I know enough about history to stand back and to recognize that you judge decisions not at the moment but in how it all adds up. And that's just strongly the way I feel about big historical changes. I'm being as straightforward with you as I possibly can.To which Jeffrey Herf (a scholar of Nazism), comments:
That seems just about right. Rejecting consequentialism is a basic tenet ethical responsibility. Consider the following examples: just because you made it home in one piece doesn't mean that you were justified in driving drunk; just because you didn't get an STD, doesn't mean the unprotected anonymous sex was a good thing; just because your number came up, doesn't mean it was smart to bet the family farm on the roulette wheel.
The idea that a decision cannot be judged at the moment but only retrospectively opens a slippery slope of justification. The future Secretary of State was indulging an understanding of politics favored by advocates of a Hegelian view of history--most of whom have, in the last century, been communists.... Fidel Castro captured this communist faith in the redeeming power of history in one pithy phrase: "History will absolve me."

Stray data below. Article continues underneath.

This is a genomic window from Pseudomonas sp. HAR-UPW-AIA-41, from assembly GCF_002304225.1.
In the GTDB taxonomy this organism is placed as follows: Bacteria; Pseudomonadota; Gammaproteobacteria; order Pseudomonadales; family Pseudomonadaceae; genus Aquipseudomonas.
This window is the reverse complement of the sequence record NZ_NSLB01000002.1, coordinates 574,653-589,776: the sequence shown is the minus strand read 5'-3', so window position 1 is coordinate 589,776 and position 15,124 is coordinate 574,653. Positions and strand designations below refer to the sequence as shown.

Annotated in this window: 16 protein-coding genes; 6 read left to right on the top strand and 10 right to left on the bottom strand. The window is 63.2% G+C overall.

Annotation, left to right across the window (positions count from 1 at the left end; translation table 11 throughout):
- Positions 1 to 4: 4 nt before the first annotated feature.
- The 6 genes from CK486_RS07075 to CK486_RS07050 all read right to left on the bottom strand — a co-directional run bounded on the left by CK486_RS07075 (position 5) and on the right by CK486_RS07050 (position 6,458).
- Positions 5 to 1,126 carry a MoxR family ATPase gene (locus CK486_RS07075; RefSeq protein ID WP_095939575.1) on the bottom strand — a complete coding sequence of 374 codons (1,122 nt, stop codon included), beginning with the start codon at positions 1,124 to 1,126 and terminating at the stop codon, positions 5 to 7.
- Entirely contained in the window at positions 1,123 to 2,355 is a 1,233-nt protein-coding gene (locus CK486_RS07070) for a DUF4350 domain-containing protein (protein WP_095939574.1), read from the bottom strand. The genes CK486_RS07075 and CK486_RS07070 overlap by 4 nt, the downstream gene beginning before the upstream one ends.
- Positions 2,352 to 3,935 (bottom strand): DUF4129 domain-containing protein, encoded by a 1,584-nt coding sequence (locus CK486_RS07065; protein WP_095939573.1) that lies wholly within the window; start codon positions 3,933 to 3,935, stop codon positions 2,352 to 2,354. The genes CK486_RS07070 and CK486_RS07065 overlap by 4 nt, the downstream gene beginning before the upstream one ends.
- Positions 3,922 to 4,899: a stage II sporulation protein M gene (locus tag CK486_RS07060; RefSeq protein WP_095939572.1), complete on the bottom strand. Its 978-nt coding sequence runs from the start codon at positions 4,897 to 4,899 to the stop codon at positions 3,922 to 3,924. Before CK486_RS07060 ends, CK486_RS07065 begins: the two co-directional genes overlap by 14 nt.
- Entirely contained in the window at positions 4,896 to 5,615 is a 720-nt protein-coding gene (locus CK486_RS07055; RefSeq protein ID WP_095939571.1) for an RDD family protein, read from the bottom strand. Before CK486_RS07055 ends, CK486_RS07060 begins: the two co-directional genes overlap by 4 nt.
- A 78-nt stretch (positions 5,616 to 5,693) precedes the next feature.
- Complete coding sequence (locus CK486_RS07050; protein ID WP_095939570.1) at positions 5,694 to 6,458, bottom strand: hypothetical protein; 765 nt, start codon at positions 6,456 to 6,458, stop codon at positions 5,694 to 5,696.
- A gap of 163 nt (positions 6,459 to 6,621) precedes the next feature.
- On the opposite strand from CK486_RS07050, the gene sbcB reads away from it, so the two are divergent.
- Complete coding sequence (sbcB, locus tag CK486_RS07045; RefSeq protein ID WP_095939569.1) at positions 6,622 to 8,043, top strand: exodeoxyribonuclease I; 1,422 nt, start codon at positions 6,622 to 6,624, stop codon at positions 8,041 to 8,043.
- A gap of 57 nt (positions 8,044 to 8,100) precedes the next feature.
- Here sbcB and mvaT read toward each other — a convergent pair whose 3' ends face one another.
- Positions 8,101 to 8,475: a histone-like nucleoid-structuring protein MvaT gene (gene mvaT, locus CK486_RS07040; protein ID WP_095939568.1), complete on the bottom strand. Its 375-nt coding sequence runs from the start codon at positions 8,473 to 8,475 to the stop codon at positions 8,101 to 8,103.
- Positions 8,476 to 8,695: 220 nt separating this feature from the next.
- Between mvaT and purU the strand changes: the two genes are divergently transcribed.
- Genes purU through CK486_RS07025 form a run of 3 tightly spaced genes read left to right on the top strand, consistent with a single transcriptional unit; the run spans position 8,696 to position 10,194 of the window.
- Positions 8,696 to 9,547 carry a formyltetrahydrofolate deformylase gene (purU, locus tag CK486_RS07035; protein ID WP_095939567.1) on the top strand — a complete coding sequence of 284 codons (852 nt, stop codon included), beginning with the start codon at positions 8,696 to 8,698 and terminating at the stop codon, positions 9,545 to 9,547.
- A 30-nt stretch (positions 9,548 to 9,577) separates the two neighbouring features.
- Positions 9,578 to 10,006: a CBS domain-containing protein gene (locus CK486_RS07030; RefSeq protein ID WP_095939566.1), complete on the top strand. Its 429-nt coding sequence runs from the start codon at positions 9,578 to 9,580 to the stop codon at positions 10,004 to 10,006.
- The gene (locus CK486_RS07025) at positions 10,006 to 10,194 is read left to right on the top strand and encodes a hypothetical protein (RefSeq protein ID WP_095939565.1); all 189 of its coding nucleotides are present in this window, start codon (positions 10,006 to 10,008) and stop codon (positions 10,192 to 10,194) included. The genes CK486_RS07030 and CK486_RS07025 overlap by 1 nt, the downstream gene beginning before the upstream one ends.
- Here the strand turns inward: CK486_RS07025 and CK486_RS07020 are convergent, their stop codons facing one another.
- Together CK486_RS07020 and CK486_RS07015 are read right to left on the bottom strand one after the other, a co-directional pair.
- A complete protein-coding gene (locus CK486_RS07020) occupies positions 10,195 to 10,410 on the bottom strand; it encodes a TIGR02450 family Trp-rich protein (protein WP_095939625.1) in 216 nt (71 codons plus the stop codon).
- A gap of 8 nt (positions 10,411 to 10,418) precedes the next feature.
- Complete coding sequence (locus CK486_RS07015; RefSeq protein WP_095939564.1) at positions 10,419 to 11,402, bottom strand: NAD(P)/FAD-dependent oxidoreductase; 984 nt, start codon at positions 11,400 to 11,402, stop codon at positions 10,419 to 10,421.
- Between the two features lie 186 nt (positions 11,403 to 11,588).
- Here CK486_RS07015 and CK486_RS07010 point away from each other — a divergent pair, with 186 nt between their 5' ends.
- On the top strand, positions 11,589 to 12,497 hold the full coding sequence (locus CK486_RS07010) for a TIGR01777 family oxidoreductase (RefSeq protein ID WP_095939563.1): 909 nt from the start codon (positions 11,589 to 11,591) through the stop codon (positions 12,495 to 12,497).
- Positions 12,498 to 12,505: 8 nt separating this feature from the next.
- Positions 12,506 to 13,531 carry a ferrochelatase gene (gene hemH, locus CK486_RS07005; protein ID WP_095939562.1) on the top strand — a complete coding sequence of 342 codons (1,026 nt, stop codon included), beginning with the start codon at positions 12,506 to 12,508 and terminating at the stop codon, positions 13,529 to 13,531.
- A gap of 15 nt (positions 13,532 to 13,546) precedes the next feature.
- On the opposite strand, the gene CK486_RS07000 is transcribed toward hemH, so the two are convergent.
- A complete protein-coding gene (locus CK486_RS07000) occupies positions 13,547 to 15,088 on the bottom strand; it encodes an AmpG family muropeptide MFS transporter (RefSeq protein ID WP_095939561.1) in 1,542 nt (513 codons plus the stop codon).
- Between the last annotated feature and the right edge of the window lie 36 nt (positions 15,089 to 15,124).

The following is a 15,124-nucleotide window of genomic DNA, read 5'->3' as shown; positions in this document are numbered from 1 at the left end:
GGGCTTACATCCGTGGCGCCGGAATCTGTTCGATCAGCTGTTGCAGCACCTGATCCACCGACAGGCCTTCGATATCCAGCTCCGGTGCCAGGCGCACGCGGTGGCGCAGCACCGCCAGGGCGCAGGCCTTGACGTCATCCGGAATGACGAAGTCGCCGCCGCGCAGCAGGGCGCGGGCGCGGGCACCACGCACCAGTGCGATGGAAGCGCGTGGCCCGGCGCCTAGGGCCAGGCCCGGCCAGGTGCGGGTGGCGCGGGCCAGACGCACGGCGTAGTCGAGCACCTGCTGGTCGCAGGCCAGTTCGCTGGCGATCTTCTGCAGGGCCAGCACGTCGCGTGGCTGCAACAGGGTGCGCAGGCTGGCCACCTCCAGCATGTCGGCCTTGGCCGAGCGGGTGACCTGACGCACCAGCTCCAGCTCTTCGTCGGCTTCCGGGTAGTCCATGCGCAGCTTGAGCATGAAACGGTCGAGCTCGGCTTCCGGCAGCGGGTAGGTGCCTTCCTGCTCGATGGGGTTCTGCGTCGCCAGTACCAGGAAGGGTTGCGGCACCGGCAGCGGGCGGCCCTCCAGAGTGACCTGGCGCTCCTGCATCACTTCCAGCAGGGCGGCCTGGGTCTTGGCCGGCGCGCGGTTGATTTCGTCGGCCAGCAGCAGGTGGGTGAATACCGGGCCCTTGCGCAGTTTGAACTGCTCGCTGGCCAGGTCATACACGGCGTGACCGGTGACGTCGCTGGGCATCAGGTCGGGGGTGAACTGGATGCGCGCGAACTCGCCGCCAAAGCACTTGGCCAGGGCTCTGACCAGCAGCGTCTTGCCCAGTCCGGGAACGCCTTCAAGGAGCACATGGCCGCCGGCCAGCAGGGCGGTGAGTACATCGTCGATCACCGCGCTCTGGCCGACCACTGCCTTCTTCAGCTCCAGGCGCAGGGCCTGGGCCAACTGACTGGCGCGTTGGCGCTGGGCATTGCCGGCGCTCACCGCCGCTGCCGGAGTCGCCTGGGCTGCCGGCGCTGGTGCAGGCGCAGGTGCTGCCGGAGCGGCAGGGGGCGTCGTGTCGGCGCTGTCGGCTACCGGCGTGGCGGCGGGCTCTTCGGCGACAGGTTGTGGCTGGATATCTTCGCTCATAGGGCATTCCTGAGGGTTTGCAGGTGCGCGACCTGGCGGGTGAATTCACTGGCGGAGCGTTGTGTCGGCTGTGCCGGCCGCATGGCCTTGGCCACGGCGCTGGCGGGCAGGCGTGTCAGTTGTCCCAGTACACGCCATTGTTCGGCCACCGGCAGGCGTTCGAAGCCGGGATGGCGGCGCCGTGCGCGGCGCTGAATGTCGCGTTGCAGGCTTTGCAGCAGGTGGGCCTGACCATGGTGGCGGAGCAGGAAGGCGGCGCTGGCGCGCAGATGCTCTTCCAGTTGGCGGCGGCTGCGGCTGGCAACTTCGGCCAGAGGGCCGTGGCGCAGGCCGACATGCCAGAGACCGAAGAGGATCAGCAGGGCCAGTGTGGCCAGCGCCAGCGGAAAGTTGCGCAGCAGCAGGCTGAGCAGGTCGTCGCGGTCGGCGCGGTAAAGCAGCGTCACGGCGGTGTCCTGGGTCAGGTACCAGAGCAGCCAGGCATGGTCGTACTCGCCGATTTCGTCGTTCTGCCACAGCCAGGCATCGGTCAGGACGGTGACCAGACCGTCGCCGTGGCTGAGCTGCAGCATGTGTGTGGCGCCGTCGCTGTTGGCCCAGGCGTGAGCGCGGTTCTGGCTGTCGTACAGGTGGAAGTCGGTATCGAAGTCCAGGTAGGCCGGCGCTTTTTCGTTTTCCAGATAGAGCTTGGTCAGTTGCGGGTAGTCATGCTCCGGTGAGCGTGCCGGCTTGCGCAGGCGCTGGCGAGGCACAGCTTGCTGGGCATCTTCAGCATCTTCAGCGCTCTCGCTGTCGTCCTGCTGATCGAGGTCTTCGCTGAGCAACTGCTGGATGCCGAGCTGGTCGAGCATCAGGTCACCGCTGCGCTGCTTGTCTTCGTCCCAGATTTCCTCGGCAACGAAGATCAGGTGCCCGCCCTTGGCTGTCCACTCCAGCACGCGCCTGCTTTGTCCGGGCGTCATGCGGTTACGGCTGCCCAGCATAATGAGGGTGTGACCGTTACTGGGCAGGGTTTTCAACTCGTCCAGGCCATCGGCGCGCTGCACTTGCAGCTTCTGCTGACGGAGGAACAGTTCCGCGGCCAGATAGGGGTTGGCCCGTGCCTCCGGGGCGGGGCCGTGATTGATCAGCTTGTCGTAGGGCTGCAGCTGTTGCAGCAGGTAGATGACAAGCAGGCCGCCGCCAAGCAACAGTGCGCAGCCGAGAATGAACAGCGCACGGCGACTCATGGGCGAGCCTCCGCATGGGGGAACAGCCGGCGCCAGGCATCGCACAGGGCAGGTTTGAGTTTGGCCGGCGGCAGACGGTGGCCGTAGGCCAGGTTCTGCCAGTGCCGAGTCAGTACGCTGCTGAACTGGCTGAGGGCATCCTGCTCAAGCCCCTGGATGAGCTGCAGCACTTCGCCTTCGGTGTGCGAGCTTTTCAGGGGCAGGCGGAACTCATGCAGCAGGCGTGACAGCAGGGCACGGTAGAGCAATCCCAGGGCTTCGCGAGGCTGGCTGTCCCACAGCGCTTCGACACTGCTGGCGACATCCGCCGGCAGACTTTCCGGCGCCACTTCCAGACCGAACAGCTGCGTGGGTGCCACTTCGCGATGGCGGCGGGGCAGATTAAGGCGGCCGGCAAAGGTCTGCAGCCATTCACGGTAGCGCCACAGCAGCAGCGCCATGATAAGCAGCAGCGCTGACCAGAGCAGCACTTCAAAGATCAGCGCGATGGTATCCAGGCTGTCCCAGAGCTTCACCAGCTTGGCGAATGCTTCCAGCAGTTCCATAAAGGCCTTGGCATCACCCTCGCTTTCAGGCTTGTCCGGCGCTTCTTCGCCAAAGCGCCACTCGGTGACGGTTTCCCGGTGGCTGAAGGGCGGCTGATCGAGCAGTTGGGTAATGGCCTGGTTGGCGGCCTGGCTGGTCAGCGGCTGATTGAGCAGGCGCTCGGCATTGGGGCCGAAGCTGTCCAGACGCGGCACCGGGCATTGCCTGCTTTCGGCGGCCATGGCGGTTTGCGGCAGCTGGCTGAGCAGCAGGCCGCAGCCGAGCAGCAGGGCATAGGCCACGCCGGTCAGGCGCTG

The capacity of history to absolve political actors is a cynical and immoral doctrine. No one can know for sure how political decisions will turn out. Iraq may emerge as a stable democracy. Yet that fact would not justify having gone to war in spring 2003 based on false premises. It would not excuse the woeful lack of preparation for battle after the major combat operations. Nor would such success justify the use of torture. Nor would it absolve the leading officials of the Bush administration, including Rice, who declined to share their uncertainties about the facts in Iraq with the public. Nor would it excuse their decision to allow rampant speculation that Saddam had something to do with September 11 to percolate among Americans. Nor would it render moot their assertions, made with far more confidence than the facts allowed, that the threat was so imminent that a war could not be delayed until fall 2003 or spring 2004.
Likewise, just because things may turn out okay in Iraq, doesn't mean the invasion made sense. Certain chances just aren't worth taking, because the downside risk is too high -- "low probability, high negative utility" as the economists say. In politics, the essential conservative principle is to avoid unnecessary risk-taking. Iraq was just such a risk.
And we should never forget that what we're seeing in Iraq is actually not nearly as bad as many people expected. Just imagine if Team Bush had been right about the existence of WMDs: all those car bombs might well be releasing nerve gas.